Point of Departure 76 is Out

Source: Point of Departure.

Page One: Corey Mwamba: Accessing Freeness: a column by Bill Shoemaker

James Brandon Lewis: All Becomes One: an interview with Troy Collins

Ezzthetics: a column by Stuart Broomer

An Anarchic Society of Sounds – Apartment House and John Cage’s Number Pieces
by Michael Rosenstein

John Tchicai’s Metal Poems: by Gabriel Bristow

Geri Allen and Spatial Grammar: by Serubiri Moses

Mark Whitecage, 1997: An Interview: by Marc Chaloin

The Book Cooks:
Steve Lacy (Unfinished)
Edited by Guillaume Tarche (Lenka Lente; Nantes, France)
John Tchicai: A chaos with some kind of order
Margriet Naber (Ear Mind Heart Media; Nijmegen, The Netherlands)

Moment’s Notice: Reviews of Recent Media

JD Allen Interview

Source: News from the Shed.

JD Allen (b. 1972) is a tenor saxophonist and composer. Raised in Detroit, Allen got his first professional break at twenty when he was hired by the legendary jazz singer Betty Carter. In 2008, Allen formed a trio with bassist Gregg August and drummer Rudy Royston which would serve as his primary creative vehicle for the next decade. The group released eight acclaimed albums, toured extensively, and was even the basis of an Atlantic Magazine think piece. In 2019, Allen formed a new trio with two musicians a generation his junior: drummer Nic Cacioppo and bassist Ian Kenselaar. That trio’s latest album is Toys / Die Dreaming (2020); Allen’s latest is Queen City, a solo recital.

Jessica Ackerley Interview

Source: 15 questions.

As I get older and more settled in my artistic practice, I found that it is best to create what I want to create, draw from whatever genre or style I feel like, and not really try to adjust what I want do just to fit in with certain groups. It helped me cultivated musical relationships with other musicians who also don’t really fit in any specific boxes. I feel lucky to be at a stage where I am working with these artists. It made everything worth it in the end to reach the point I am at in this moment.

Harmonic Series 1/8 is Out

Source: Harmonic Series.

a squeeze of the hand
editorial issuing a call for writers and introducing a distribution structure for all contributors, including musicians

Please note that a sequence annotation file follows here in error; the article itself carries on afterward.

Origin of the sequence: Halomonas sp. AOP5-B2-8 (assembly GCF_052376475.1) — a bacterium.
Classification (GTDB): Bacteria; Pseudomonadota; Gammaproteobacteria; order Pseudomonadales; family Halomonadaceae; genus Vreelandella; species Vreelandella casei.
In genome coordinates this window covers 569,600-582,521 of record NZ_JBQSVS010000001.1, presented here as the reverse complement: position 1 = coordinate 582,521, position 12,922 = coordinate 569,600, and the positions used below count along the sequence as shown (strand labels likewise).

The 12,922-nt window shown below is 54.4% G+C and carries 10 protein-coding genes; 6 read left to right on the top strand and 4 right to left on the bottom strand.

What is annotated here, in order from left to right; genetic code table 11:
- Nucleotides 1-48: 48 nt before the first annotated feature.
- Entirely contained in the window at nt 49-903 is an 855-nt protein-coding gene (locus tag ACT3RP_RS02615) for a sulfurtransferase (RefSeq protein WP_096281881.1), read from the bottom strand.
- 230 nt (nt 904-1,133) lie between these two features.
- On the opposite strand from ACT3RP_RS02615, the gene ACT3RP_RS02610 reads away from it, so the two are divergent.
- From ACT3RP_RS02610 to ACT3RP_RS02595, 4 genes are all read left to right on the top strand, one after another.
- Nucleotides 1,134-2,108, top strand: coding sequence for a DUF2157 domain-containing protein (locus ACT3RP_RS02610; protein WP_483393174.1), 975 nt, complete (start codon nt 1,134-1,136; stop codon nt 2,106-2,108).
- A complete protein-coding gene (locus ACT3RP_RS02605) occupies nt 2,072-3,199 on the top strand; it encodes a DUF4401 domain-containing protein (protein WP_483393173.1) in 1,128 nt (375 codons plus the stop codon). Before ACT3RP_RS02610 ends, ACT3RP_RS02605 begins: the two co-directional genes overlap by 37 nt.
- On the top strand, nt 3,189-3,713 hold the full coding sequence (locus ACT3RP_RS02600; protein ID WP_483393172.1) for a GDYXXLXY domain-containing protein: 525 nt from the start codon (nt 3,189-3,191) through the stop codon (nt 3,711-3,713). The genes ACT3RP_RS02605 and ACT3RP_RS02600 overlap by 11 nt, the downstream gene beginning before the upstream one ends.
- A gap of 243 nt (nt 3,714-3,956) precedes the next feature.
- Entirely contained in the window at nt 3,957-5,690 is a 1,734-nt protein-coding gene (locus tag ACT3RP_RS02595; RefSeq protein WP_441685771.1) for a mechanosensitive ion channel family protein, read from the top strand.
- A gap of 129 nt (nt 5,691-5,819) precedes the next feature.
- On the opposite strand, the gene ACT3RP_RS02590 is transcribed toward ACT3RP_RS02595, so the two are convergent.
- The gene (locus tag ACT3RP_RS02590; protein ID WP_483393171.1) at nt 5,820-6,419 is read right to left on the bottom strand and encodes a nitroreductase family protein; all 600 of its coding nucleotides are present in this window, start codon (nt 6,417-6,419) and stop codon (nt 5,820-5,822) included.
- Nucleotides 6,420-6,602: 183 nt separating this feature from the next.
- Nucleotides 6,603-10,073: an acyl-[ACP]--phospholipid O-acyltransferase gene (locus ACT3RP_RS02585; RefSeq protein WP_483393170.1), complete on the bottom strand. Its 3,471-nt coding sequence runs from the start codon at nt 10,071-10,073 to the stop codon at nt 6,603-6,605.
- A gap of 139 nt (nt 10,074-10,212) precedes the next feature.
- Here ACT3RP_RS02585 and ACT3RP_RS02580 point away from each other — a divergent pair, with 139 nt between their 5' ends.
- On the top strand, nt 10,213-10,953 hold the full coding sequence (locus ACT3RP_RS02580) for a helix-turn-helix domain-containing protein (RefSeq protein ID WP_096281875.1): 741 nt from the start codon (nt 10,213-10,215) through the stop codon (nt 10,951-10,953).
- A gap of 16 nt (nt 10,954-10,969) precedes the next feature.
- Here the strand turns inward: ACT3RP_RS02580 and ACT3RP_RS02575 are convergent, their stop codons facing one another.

Leila Bordreuil – Piece for Cello and Double Bass Ensemble II (2018)

Angharad Davies / Dominic Lash – pieces of eight (self-released, 2021)
Judith Hamann – A Coffin Spray (SUPERPANG, 2021)
Minna Koskenlahti – Toinen/Other (self-released, 2021)
Louis Laurain – Pulses, Pipes, Patterns (INSUB, 2021)
LOTE – Jürg Frey: circular music nº2 (self-released, 2021)
luciano maggiore – drenched thatched roof (edizioni luma, 2021)
Sergio Merce & Hernán Vives – Sonus Lumine (Rumiarec, 2021)
ZRL – Our Savings (American Dreams, 2021)

Peter Evans Interview

Source: News from the Shed.

Peter Evans is a trumpeter and composer living in Brooklyn, New York. He is known for his virtuosity on both the standard Bb and more arcane piccolo trumpet, as well as for his astonishing energy, endurance, and mastery of styles from bebop to contemporary classical to noise.

Evans is an innovator in solo trumpet performance, utilizing circular breathing and an arsenal of extended techniques to produce swirling, uninterrupted streams sound. There is the sense that Evans not only meets the physical demands of his instrument, but comes rushing at them with such force that he is sometimes moved to augment his playing with whoops, grunts and howls.

BA Podcast 68: Andrew Cyrille

Source: burning ambulance.

Andrew Cyrille is the last man standing from the first wave of free jazz drummers. He and Milford Graves, Sunny Murray, and Rashied Ali really revolutionized jazz rhythm in their playing with Cecil Taylor, Albert Ayler, John Coltrane and other musicians in the early to mid ’60s. Their influence was huge, and each of them brought a different perspective and instantly identifiable style to the music. What I hear when I listen to Andrew Cyrille, whether he’s playing with Cecil Taylor or Anthony Braxton or in any other situation, is an incredible precision and consideration. He really seems to be thinking about every single strike and placing it with unbelievable care, even when he’s playing ridiculously fast.

Anna Webber Interview

Source: News from the Shed.

Anna Webber (b. 1984) is a flutist, saxophonist, and composer based in New York City. Her official bio positions her work between avant garde jazz and contemporary classical music, but it would also seem to draw on hip hop, rock, metal and other popular styles. That last point seems important because unlike a lot of music which might be termed “experimental,” Webber’s music is tremendously entertaining. It works in a variety of contexts: at the gym, in the car, with kids in the room.

William Basinski on 20 Years of the Disintegration Loops

Source: Editor 99.

Like millions of Americans, William Basinski was shattered by the events of September 11, 2001. But for Basinski, that day bears further significance. While most watched the horror unfold on television, the Texas-born musician and composer witnessed and filmed the devastation from the rooftop of his Brooklyn loft, while, in the background, his speakers blared his newest work, The Disintegration Loops, which he’d finished the month before. He didn’t know it yet, but TDL would come to be regarded as one of the most important works associated with 9/11—and would transform him from an obscure musician into one of the most revered experimental composers of the young century.